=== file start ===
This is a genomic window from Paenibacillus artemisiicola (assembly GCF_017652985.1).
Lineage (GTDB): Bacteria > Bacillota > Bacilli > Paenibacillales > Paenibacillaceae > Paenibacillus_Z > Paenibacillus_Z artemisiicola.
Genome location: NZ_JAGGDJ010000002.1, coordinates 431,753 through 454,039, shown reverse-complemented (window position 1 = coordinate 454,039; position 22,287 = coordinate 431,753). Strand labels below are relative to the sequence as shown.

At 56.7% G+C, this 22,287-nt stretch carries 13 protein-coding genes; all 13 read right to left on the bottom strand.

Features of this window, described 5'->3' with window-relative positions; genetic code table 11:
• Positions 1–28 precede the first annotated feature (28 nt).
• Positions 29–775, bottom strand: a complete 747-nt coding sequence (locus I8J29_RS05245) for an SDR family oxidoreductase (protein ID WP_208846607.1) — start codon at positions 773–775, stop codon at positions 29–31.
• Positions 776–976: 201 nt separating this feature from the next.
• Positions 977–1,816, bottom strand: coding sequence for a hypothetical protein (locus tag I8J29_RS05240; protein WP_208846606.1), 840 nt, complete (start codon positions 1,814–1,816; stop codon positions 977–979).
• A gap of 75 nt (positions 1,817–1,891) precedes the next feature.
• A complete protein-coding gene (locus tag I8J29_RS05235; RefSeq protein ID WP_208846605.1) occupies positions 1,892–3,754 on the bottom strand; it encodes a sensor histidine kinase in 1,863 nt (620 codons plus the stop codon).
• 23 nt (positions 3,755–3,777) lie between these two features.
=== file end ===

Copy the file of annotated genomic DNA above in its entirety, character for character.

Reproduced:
This is a genomic window from Paenibacillus artemisiicola (assembly GCF_017652985.1).
Lineage (GTDB): Bacteria > Bacillota > Bacilli > Paenibacillales > Paenibacillaceae > Paenibacillus_Z > Paenibacillus_Z artemisiicola.
Genome location: NZ_JAGGDJ010000002.1, coordinates 431,753 through 454,039, shown reverse-complemented (window position 1 = coordinate 454,039; position 22,287 = coordinate 431,753). Strand labels below are relative to the sequence as shown.

At 56.7% G+C, this 22,287-nt stretch carries 13 protein-coding genes; all 13 read right to left on the bottom strand.

Features of this window, described 5'->3' with window-relative positions; genetic code table 11:
• Positions 1–28 precede the first annotated feature (28 nt).
• Positions 29–775, bottom strand: a complete 747-nt coding sequence (locus I8J29_RS05245) for an SDR family oxidoreductase (protein ID WP_208846607.1) — start codon at positions 773–775, stop codon at positions 29–31.
• Positions 776–976: 201 nt separating this feature from the next.
• Positions 977–1,816, bottom strand: coding sequence for a hypothetical protein (locus tag I8J29_RS05240; protein WP_208846606.1), 840 nt, complete (start codon positions 1,814–1,816; stop codon positions 977–979).
• A gap of 75 nt (positions 1,817–1,891) precedes the next feature.
• A complete protein-coding gene (locus tag I8J29_RS05235; RefSeq protein ID WP_208846605.1) occupies positions 1,892–3,754 on the bottom strand; it encodes a sensor histidine kinase in 1,863 nt (620 codons plus the stop codon).
• 23 nt (positions 3,755–3,777) lie between these two features.